Rising public debt key concern among Kenyans as Yatani proposes cap

debt

The ever-rising public debt is now among the top concerns for many Kenyans who are struggling to make ends meet according to National Treasury Cabinet Secretary Ukur Yatani.

While presenting Jubilee administration’s last expenditure for 2022/2023 fiscal year, CS Yatani said the debt burden is one of the major concerns for Kenyans even as the government plans to borrow billions to fund the budget.

“We extensively consulted Kenyans. The insights, comments and suggestions have informed the priorities led in this budget. Key among the concerns, are the high cost of living, high level of unemployment among the youth, income inequity and pubic debt burden,” said Yatani.

Out of the current Kshs. 3.3 trillion expenditure for the coming financial year, treasury is proposing to borrow Kshs. 862.5 billion equivalent to 6.2% of GDP in the financial year 2022/23 to plug the deficit.

Externally borrowed funds will amount to Kshs. 280.7 billion with domestic financing amounting to Kshs. 581.7 billion equivalent to 4.2% of GDP.

Even as the deficit narrowed from Kshs. 1,024.3 billion in the current financial year, CS Yatani says fiscal consolidation measures put in place will see the deficit narrow to Kshs. 634.1 billion in FY 2025/26.

According to CS Yatani, the current debt stock is pegged at Kshs. 8.2 trillion has been been rated moderate and is sustainable with treasury initiating implementation of a set of measures to lower cost and risk in the public debt portfolio.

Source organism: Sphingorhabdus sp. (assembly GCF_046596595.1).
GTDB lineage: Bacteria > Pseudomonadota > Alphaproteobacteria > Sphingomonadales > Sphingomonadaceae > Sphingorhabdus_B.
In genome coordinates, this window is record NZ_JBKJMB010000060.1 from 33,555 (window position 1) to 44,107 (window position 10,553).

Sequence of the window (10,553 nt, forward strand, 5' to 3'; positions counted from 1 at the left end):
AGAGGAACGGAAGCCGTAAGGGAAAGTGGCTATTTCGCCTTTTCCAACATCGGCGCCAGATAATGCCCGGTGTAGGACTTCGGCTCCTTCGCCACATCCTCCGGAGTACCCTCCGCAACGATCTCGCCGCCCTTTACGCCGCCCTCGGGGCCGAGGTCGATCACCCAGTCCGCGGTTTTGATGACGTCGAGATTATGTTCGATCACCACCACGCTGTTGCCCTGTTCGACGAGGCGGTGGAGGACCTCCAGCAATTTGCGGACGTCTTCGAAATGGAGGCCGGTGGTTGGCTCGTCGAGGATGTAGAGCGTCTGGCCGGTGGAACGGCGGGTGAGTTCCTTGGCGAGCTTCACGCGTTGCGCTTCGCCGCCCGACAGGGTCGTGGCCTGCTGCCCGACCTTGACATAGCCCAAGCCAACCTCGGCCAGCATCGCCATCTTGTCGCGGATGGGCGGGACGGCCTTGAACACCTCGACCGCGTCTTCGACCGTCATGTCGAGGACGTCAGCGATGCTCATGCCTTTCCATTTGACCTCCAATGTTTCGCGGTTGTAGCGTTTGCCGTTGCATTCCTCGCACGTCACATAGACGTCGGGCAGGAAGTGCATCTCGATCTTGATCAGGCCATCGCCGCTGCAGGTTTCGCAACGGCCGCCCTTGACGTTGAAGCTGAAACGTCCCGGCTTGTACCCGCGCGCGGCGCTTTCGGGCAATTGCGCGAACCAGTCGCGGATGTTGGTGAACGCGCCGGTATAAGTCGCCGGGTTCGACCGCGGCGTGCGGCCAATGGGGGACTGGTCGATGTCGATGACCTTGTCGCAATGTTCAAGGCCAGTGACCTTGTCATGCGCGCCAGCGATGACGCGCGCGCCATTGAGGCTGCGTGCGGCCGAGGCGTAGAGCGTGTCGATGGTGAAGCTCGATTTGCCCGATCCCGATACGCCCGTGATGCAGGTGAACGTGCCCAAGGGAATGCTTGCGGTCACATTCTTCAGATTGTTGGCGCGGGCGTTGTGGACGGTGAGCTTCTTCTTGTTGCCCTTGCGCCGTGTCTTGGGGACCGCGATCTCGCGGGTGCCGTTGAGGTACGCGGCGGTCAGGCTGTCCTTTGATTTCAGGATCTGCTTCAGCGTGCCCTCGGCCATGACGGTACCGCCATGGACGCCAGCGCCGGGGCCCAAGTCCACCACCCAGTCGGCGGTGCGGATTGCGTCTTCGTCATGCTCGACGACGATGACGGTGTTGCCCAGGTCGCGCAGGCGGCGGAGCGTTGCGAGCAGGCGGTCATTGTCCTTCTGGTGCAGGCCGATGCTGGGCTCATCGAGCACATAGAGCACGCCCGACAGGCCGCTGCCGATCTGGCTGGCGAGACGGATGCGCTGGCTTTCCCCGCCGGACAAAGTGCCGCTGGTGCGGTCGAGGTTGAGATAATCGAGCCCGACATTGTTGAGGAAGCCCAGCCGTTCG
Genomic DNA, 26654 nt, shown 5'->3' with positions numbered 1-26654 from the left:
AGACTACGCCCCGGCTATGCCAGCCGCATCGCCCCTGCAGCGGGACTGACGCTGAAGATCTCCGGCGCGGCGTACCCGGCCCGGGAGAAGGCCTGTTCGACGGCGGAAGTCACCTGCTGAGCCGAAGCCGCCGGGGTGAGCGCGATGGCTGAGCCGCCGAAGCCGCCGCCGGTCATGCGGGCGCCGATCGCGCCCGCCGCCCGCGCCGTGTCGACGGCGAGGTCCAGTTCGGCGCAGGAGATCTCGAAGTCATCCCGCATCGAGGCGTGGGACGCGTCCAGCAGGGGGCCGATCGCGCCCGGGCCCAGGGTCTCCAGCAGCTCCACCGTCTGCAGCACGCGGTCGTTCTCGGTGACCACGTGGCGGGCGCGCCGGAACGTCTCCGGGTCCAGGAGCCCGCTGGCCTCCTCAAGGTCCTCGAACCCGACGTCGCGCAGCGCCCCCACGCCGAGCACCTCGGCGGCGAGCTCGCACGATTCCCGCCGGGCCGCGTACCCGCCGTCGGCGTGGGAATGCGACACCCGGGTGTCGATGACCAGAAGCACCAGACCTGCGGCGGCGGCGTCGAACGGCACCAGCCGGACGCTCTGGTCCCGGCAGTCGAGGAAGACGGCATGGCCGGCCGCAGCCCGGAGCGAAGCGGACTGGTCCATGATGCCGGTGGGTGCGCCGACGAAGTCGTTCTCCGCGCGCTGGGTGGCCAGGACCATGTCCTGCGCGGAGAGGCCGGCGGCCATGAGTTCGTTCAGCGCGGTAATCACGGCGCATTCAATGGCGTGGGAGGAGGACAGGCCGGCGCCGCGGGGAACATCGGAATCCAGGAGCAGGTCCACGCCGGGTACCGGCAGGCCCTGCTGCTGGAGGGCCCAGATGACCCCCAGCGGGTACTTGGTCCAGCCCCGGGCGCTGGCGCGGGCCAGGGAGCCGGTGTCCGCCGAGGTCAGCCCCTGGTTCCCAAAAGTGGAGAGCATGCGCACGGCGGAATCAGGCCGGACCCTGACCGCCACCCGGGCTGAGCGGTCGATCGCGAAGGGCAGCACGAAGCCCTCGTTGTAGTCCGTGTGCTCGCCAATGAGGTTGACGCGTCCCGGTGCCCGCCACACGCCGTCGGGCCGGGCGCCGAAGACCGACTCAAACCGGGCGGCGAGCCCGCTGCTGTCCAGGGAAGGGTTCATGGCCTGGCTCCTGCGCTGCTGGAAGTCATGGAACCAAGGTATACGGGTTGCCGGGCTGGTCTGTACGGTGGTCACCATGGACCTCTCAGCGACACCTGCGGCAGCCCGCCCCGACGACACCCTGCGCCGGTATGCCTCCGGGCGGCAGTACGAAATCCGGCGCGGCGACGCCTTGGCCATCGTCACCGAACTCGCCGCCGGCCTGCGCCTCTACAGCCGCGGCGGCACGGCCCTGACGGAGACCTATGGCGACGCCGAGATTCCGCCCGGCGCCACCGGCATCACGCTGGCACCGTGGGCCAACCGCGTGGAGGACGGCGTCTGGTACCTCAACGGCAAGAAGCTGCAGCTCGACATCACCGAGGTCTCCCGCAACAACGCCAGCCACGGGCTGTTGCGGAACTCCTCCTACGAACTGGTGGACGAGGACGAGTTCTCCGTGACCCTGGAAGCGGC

“These measures include cancellation of some non-disbursing external loans, re-arrangement of syndicated external loans and increasing the issuance of Treasury Bonds to lengthen the maturity structure and improve debt sustainability indicators. The preferred debt financing are highly concessional loans offered at below market interest rates with long repayment periods. Recourse to commercial borrowing has been maintained at minimum levels,” said Yatani.

Treasury is now seeking the amendment of the Public Finance Management Act to cap the debt to 55% of GDP in present value terms in order to tame the rising public debt stock.

“We’ve provided a requirement that the Cabinet Secretary National Treasury reports to Parliament whenever the debt levels swings beyond the threshold with time-bound remedial actions. This approach ensures that debt remains within sustainable levels and entrenches accountability and transparency in public debt management,” added Yatani.

Official figures indicate that the Jubilee administration has borrowed in excess of Kshs. 16 trillion to support its programmes key among them, the Big 4 Agenda.

As such, the economy has grown by 155% from the value of Kshs. 5.3 trillion in 2013 to Ksh 13.5 trillion in 2022.

Similarly, Kenya has risen from a low-income economy to lower middle-income economy as income per capita has increased 92.1%, from Kshs. 127,065 in 2013 to Kshs. 244,099 in 2021.

  

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